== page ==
Category: Kubuntu

Project Neon updates and early St. Nicholas’ Day

It’s been a while since my last post, which is mostly because not much has happenend in neon lately as it’s running mostly by itself and life is keeping me busy. I originally intended to write a post when I’m done with the python bindings, but it turnes out that configuring SIP and dbus right takes more time than I could spare for neon lately. So here goes:

  • Builds for Kubuntu Raring are up, so enjoy your daily dose of KDE on the dev release!
  • Precise builds will be kept running until 4.10 RC1, after that please upgrade to Quantal if you wish to use neon.
  • Following that, the VM images are now based on Quantal.
  • Sadly not much progress on the python bindings. All of us are rather short on time lately thanks to kubuntu and real life.

If you have questions or just want to tell us how you are using Project Neon feel free to leave us a note on IRC in – we would be very happy to hear from you!


On the second topic:
Nothing beats getting home from a tiring day at work and finding presents waiting for you at home!
Thanks Jonathan for the Kubuntu shirt 😀


Btrfs in natty

After having followed the btrfs features and implementation progress for a while and following the btrfs integration done in natty I wanted to see how far the filesystem has progressed so far.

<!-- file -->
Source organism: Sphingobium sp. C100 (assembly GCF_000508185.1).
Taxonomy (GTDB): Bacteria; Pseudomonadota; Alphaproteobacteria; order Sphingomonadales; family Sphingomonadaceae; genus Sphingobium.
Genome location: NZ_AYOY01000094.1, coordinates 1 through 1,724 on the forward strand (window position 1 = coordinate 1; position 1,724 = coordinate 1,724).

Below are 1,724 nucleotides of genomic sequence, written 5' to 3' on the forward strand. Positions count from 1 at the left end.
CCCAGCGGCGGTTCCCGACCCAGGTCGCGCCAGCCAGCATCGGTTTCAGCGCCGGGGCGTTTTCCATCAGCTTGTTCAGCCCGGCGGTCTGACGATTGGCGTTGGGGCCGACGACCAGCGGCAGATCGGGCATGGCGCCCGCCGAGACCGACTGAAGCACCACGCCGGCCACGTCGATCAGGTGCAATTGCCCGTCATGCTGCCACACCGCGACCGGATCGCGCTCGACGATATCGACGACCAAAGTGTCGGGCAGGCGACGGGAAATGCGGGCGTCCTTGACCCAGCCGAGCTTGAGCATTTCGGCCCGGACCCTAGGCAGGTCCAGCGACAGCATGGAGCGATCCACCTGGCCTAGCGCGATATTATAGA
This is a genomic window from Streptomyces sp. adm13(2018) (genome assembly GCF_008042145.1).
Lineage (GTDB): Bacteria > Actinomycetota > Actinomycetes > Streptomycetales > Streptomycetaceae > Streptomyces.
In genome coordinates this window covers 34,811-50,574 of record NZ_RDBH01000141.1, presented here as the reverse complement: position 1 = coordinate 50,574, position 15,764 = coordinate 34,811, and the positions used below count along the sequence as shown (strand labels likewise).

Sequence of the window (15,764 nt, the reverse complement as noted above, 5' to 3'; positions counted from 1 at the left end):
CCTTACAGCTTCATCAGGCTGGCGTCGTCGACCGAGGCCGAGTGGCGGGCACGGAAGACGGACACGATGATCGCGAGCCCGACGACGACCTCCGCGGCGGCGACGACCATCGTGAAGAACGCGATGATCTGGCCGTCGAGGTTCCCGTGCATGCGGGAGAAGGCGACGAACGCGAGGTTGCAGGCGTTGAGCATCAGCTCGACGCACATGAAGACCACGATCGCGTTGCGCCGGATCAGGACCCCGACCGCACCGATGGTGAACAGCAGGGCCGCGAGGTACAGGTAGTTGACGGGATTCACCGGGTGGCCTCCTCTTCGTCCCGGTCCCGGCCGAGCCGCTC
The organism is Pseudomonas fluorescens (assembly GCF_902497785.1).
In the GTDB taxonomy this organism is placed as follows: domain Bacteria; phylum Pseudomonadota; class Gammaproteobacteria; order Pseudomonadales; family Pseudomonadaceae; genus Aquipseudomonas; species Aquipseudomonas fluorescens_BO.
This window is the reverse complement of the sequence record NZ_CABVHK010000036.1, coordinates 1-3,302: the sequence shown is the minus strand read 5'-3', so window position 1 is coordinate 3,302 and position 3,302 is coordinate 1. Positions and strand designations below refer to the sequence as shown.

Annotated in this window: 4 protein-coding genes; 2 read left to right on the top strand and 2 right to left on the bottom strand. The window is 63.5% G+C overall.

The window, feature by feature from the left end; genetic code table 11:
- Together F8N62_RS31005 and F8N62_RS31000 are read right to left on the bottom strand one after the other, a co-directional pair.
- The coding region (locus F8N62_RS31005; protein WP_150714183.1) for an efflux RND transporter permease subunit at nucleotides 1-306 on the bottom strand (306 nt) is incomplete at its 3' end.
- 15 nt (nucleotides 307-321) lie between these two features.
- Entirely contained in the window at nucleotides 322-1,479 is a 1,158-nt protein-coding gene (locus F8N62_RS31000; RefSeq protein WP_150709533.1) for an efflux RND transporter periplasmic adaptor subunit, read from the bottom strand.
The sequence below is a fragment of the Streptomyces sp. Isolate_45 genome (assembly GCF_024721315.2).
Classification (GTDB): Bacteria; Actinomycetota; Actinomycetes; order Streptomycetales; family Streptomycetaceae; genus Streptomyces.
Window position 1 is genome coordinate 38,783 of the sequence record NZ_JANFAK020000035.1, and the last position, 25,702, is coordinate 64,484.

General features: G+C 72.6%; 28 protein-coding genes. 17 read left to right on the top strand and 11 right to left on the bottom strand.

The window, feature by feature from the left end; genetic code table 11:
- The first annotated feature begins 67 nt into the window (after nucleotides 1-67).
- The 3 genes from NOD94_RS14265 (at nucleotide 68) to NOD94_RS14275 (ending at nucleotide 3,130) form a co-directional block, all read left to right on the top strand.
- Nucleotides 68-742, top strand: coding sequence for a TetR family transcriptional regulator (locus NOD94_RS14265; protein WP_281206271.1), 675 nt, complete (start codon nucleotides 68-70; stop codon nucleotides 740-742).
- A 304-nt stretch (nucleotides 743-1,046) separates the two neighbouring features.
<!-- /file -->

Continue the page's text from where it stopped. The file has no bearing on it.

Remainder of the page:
Note that while I consider btrfs usable, it’s still experimental and has it’s issues, so don’t cry if you don’t have backups of your data! (I do). It’s also a good idea to subscribe to the linux-btrfs malining list and join

Cool things:


One of the main points that attracted me to btrfs was the transparent compression, since that’s something what most other linux filesystems are missing.

Btrfs has supported gzip as compression for a while and 2.6.38 added lzo support to it (the mount option is compress=lzo), so I went and tried both.
The results were pretty much as I had read on the net: Phoronix, LWN.
Lzo uses almost no cpu time here and does give some space improvements, so unless you need the CPU time, I would probably use it by default wherever possible.
In the end I settled with gzip/zlib compression on both my EeePC 1000H and my Thinkpad T510. It does make the EeePC a bit slower a bit but I’m happy to have more disk space, on my Thinkpad it’s barely noticible.